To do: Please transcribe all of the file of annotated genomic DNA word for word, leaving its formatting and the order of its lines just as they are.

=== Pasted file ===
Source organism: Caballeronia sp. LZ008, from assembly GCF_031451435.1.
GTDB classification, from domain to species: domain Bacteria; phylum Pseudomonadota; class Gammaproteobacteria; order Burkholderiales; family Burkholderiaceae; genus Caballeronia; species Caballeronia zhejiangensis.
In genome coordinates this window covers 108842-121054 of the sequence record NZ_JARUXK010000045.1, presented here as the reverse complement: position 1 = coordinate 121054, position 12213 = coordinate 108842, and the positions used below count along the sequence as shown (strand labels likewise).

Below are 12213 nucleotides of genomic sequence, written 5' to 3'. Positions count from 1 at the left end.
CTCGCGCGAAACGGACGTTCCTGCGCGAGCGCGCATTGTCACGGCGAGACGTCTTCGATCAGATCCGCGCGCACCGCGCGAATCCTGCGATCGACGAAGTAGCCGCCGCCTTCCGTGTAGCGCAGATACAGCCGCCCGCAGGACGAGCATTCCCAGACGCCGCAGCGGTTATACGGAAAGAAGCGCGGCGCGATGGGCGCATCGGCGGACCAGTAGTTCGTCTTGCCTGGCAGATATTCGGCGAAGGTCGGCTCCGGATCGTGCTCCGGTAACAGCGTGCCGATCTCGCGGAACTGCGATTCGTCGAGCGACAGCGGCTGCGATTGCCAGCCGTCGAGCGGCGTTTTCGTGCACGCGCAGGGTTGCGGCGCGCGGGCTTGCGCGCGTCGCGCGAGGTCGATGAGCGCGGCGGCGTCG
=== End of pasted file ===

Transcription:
Source organism: Caballeronia sp. LZ008, from assembly GCF_031451435.1.
GTDB classification, from domain to species: domain Bacteria; phylum Pseudomonadota; class Gammaproteobacteria; order Burkholderiales; family Burkholderiaceae; genus Caballeronia; species Caballeronia zhejiangensis.
In genome coordinates this window covers 108842-121054 of the sequence record NZ_JARUXK010000045.1, presented here as the reverse complement: position 1 = coordinate 121054, position 12213 = coordinate 108842, and the positions used below count along the sequence as shown (strand labels likewise).

Below are 12213 nucleotides of genomic sequence, written 5' to 3'. Positions count from 1 at the left end.
CTCGCGCGAAACGGACGTTCCTGCGCGAGCGCGCATTGTCACGGCGAGACGTCTTCGATCAGATCCGCGCGCACCGCGCGAATCCTGCGATCGACGAAGTAGCCGCCGCCTTCCGTGTAGCGCAGATACAGCCGCCCGCAGGACGAGCATTCCCAGACGCCGCAGCGGTTATACGGAAAGAAGCGCGGCGCGATGGGCGCATCGGCGGACCAGTAGTTCGTCTTGCCTGGCAGATATTCGGCGAAGGTCGGCTCCGGATCGTGCTCCGGTAACAGCGTGCCGATCTCGCGGAACTGCGATTCGTCGAGCGACAGCGGCTGCGATTGCCAGCCGTCGAGCGGCGTTTTCGTGCACGCGCAGGGTTGCGGCGCGCGGGCTTGCGCGCGTCGCGCGAGGTCGATGAGCGCGGCGGCGTCG